Bailey’s price advice ‘catastrophic’ for pubs, warns Wetherspoon boss Tim Martin
The boss of Wetherspoon has warned that Andrew Bailey’s call for businesses to exercise caution over raising prices would be “catastrophic” for pubs if taken literally.
Tim Martin, founder and chairman of the pub chain, said the calls from the Bank of England Governor were unrealistic at a time when hospitality companies were being ravaged by “ferocious” levels of inflation.
Bank of England governor Andrew Bailey said on Friday that businesses should be cautious of continuing to raise prices because it could fuel further inflation, in turn forcing policymakers to push up interest rates further.
Mr Bailey told BBC Radio 4’s Today programme: “When companies set prices I understand they have to reflect the costs that they face.
“But when they are setting prices in the economy we do expect inflation to come down this year and I would say please bear that in mind.
“I would say to people who are setting prices: please understand if we get inflation embedded, interest rates will have to go up further and higher inflation really benefits nobody.
“It hurts people, and it particularly hurts the least well-off in society.”
Mr Martin, founder and chairman of the pub chain said: “What he’s (Mr Bailey) said is understandable – linking pricing restraint to lower inflation is a fact of life. Like the headmaster saying do your homework.
“But with input costs so high it may not be realistic…if publicans have high input costs they won’t be able to take a literal approach to the Governor’s words.”
Kate Nicholls, chief executive of trade body UKHospitality, said companies had no choice but to reluctantly raise prices.
She said: “To suggest that the sector should stomach these staggering cost increases ignores the real and stark situation facing venues across the country. It is simply impossible if we want to have a viable hospitality sector left in a year’s time.”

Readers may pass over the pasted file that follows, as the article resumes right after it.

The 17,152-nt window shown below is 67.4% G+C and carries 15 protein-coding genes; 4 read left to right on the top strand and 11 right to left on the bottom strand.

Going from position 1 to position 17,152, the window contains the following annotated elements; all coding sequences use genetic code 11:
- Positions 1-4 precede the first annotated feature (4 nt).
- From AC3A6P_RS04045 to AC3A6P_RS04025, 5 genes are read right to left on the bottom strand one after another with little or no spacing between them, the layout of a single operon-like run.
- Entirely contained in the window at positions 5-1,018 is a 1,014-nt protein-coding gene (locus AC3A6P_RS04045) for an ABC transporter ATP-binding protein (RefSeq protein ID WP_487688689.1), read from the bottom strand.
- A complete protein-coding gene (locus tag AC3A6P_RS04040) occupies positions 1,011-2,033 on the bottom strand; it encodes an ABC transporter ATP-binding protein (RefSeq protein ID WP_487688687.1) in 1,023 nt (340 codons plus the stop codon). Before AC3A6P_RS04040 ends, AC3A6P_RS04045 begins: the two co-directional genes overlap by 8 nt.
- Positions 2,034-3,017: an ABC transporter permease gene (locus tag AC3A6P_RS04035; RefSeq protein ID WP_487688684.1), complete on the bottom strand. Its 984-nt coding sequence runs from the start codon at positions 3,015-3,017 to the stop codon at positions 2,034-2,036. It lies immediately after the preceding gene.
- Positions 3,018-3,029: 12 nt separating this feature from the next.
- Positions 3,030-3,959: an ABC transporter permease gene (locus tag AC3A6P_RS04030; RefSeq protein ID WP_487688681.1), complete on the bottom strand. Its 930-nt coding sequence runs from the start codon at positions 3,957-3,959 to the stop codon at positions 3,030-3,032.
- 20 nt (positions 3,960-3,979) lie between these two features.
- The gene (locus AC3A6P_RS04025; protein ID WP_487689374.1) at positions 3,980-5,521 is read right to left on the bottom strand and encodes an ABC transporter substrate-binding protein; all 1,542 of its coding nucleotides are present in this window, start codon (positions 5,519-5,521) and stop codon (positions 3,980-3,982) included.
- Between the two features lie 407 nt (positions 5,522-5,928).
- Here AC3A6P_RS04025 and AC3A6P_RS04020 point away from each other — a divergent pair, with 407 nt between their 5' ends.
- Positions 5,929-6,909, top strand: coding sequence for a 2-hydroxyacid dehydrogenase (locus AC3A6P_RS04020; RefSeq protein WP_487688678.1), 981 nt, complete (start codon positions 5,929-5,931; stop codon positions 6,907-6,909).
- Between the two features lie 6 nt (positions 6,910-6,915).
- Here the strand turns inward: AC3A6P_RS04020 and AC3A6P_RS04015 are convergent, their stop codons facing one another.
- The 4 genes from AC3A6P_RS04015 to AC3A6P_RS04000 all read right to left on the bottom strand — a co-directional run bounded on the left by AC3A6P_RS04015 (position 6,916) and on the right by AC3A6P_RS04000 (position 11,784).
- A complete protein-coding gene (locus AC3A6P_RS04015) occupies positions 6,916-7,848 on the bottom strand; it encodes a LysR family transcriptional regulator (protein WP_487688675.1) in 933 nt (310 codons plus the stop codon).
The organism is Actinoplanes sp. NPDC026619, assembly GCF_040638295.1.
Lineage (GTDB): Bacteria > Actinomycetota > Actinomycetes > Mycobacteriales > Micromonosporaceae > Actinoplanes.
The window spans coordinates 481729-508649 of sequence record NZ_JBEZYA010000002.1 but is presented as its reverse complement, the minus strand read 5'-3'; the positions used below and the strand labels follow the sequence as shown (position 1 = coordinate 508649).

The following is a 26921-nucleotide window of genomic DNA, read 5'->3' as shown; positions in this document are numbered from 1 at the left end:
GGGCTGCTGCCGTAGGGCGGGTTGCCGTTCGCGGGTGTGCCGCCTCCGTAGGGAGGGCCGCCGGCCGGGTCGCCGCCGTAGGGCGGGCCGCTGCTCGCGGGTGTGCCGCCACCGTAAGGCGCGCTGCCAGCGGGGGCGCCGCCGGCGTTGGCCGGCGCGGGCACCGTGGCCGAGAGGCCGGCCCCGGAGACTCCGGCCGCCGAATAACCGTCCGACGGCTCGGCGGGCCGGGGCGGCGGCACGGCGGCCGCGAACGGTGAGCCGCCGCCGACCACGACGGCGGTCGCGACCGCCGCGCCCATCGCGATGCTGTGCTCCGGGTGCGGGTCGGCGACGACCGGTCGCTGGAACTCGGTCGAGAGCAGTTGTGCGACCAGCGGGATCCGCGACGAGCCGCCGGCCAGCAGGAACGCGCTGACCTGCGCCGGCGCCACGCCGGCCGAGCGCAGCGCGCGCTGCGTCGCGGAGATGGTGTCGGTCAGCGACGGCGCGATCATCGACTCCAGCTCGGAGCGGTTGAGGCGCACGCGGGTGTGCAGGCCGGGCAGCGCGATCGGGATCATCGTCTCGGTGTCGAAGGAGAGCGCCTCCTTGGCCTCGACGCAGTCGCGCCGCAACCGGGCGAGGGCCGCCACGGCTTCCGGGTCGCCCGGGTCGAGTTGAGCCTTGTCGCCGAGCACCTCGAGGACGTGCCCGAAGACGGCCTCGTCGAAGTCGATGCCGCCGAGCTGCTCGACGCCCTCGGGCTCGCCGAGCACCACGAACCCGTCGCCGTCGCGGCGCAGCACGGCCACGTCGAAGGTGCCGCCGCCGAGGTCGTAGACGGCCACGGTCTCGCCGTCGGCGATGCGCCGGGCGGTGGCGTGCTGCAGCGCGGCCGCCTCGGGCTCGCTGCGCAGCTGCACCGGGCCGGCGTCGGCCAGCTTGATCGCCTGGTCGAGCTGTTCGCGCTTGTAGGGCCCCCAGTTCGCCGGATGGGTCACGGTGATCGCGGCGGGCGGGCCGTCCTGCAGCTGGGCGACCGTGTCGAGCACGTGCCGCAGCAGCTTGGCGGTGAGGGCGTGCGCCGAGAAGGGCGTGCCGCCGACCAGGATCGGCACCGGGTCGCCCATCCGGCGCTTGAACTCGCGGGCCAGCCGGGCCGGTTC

The Federation for Small Businesses (FSB) also hit out at Bailey’s remarks.
Tina McKenzie of the FSB said: “Small firms have already cut their costs to the bone, reduced their product ranges or opening hours, and looked for cheaper viable alternatives to everything from concrete to coffee beans.
“Margins are thin, rising interest rates are hitting the bottom line, and with the prospect of energy bills leaping back up on 1 April, in many cases they have no choice but to look at hiking their prices to cope, something that most are very reluctant to do."
Mr Martin’s comments came as JD Wetherspoon said it returned to profit in the six months to February. It posted a profit of £4.6m compared with a £26.1m loss a year earlier. However, profits were still 90pc lower than in 2019.
Sales rose 5pc during the period compared with pre-pandemic levels and by 13pc a year ago.
Shares in the company jumped 13.5pc to 659.5p.
The company has been heavily exposed to surging costs for energy, food and labour, which have hit the wider pub and restaurant industry particularly hard.
He said: “Inflationary pressures in the pub industry, as many companies have said, have been ferocious, particularly in respect of energy, food and labour.
“The Bank of England, and other authorities, believe that inflation is on the wane, which will certainly be of great benefit, if correct.”